Outcome: The practice saw a 12% increase in patients seen from Q4 2019-2020. The project’s portal improvements allowed the practice to target specific patient groups for sending timely alerts.

 

For more information about Greensboro AHEC Practice Support and services available to practices in our region, please contact Suzanne Lineberry at 336.662.5810 or suzanne.lineberry@conehealth.com.

Are you a healthcare professional serving a particular N.C. community? What does improving access to healthcare services during the COVID-19 pandemic look like to you? Let us know by posting your message to Instagram, Twitter, Facebook, or LinkedIn using the hashtag #TelemedicineSolutions and tag us @GreensboroAHEC. Thank you for reading, and thank you for supporting Greensboro AHEC!

Get Live Updates: @GreensboroAHEC

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Family Medicine Resident Completes Army Flight Surgeon Course

Greensboro AHEC currently supports two Army National Guard officers within its family medicine residency in coordination with Cone Health.

Scott Bland, DO

Scott Bland, DO, waves from the inside of a Chinook helicopter during his residency elective rotation at Fort Rucker military base in Alabama.

GREENSBORO — Greensboro Area Health Education Center (Greensboro AHEC), in coordination with Cone Health, is happy to announce that family medicine resident and Army National Guard battalion surgeon, Scott Bland, DO, 1-130th ARB NCARNG, has completed a six-week elective rotation to provide medical evaluations for flight-related service members. The fall 2020 training, based out of Fort Rucker, Ala., supported Dr. Bland’s plans to serve as a National Guard flight surgeon and to work in rural medicine as a civilian.

“I’d like to thank Cone Health for being so supportive of our military residents and fellows,“ said Dr. Bland. “A lot of medical students question whether they should mention military obligations, but I was reassured from the beginning that they were supportive, and they came through on that promise.”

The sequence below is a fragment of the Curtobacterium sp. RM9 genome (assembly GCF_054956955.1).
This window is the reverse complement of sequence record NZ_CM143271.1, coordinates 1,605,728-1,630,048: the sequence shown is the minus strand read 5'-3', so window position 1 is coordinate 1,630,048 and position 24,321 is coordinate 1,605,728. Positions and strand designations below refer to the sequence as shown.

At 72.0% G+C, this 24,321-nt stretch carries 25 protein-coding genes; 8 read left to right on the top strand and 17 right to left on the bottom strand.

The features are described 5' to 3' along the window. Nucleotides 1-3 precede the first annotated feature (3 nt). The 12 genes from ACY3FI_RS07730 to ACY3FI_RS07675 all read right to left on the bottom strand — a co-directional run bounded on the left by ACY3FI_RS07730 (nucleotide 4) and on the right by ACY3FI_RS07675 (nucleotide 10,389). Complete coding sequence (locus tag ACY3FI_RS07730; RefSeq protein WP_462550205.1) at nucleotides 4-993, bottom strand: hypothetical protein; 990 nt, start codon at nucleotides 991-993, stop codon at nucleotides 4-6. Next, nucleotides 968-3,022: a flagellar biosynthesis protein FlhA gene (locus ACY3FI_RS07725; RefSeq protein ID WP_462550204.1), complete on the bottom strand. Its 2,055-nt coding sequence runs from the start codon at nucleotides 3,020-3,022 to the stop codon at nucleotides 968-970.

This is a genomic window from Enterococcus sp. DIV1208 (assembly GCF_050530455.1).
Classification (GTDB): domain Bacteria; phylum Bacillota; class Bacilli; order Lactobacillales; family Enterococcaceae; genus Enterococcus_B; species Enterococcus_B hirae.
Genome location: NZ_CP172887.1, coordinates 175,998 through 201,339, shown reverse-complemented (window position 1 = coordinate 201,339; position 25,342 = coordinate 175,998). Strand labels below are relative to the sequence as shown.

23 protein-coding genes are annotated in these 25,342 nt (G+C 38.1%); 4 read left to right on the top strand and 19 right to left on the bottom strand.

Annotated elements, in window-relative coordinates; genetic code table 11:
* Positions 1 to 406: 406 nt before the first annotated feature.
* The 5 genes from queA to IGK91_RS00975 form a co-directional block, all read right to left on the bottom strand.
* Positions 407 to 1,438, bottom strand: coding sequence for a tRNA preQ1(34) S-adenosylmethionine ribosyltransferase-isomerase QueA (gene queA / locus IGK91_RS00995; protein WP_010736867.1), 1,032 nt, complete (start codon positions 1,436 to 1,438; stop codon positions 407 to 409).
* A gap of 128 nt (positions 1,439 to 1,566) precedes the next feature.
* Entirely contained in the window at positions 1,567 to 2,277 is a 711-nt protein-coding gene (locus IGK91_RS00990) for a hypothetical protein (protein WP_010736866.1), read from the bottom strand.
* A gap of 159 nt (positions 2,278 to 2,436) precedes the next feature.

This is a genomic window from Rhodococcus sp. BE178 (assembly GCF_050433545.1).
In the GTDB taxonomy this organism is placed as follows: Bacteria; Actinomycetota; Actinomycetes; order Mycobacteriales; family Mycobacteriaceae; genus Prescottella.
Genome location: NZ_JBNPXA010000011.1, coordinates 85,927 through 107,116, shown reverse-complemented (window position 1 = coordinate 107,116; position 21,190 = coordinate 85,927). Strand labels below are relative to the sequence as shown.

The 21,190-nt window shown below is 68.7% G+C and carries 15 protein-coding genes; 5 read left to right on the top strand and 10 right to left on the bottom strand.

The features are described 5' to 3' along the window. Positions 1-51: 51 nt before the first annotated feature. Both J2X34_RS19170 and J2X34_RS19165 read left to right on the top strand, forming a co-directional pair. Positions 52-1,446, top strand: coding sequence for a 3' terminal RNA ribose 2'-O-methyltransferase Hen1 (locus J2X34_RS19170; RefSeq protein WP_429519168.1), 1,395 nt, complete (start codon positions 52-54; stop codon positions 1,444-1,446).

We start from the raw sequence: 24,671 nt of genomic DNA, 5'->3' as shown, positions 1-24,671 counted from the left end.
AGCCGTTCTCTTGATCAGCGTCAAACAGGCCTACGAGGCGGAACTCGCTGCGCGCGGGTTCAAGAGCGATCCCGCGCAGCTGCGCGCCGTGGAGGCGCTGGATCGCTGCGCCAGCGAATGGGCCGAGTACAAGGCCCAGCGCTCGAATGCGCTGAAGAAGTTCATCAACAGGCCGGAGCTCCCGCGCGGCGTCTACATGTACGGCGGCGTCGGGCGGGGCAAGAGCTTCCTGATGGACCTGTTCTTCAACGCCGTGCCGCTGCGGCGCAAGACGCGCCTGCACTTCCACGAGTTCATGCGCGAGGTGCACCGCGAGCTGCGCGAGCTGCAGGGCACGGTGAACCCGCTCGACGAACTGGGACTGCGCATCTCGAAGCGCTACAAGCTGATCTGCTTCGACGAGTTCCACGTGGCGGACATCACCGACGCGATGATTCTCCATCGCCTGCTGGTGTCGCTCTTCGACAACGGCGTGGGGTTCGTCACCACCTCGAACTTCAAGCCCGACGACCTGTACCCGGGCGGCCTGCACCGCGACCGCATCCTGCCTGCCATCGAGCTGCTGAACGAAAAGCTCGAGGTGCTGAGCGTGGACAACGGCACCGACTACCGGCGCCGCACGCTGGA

Training for the flight surgeon course included:

  • Physiology related to environmental exposure in flight
  • Hypobaric chamber simulation of elevation effects on oxygen saturation
  • Healthcare management principles for leading battalion or brigade medical teams
  • Risk mitigation factors for various positions
  • Evaluating human factors that lead to aircraft mishaps

“I was most surprised by the amount of engineering effort that goes into protective equipment for the soldiers,” said Dr. Bland, who gained flight time from the course aboard Black Hawk and Chinook helicopters. “To see some of the crashes that are survivable due to a massive decades-long design effort was inspiring.”

Dr. Bland also notes Cone Health’s flexibility and the steps taken by the base to safely continue training despite challenges presented by the COVID-19 pandemic.

“For the course, I had to test on arrival and quarantine in place prior,” says Bland. “We took social distancing very seriously.”

 

For more information about Greensboro AHEC Graduate Medical Education Support, please contact Terry Lynn at terry.lynn@conehealth.com.

Are you a healthcare professional or student pursuing a career in health? What steps are you taking to achieve your career goals? Let us know by posting your message to Instagram, Twitter, Facebook, or LinkedIn using the hashtag #HealthCareers and tag us @GreensboroAHEC. Thank you for reading, and thank you for supporting Greensboro AHEC!

Get Live Updates: @GreensboroAHEC

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News Archives

MAHEC Minority Medical Mentoring Program 2014-15 Intern Joins Greensboro AHEC Practice Support Team in 2021

Shaunessy Lofton

Greensboro AHEC and Cone Health Advanced Practice Provider Fellowship Program Launching with 2020-21 Inaugural Class

APP Fellows

Greensboro AHEC Health Careers Coordinator Patricia Parrish Honored with 2020 NC HOSA Partnership Award

Patricia Parrish

Greensboro AHEC Practice Support Awards SECU Mini-Grants to Four Regional Practices for Telemedicine Projects

SECU Mini-Grants

2020-21 Greensboro AHEC Teen Health Career Club To Be Virtual, Open to All N.C. High-School Students

Teen Health Career Club

Greensboro AHEC Expands ORPCE Housing in 2020 for Male, Female Medical Students in Rockingham County

New ORPCE 3-bedroom apartment in Reidsville

2020 Residency Graduate Counted Among Campbell’s First Class of Osteopathic Physicians

Angela Riccio, DO, Cone Health Family Medicine Residency Graduate, Class of 2020

Connection Academy Conference Builds Relationships Among Healthcare and Human Service Providers

Connection Academy Brainstorming Possibilities

Greensboro AHEC Conference Focuses on Social Determinants of Health: Transportation, Food, Housing, and Toxic Stress

Michelle and Aswita

National AHEC Organization Recognizes Greensboro AHEC with Andy Nichols Award for Social Justice

2018 NAO Andy Nichols Award for Social Justice

REACH Program exposes students to rural community medicine

REACH Program 2018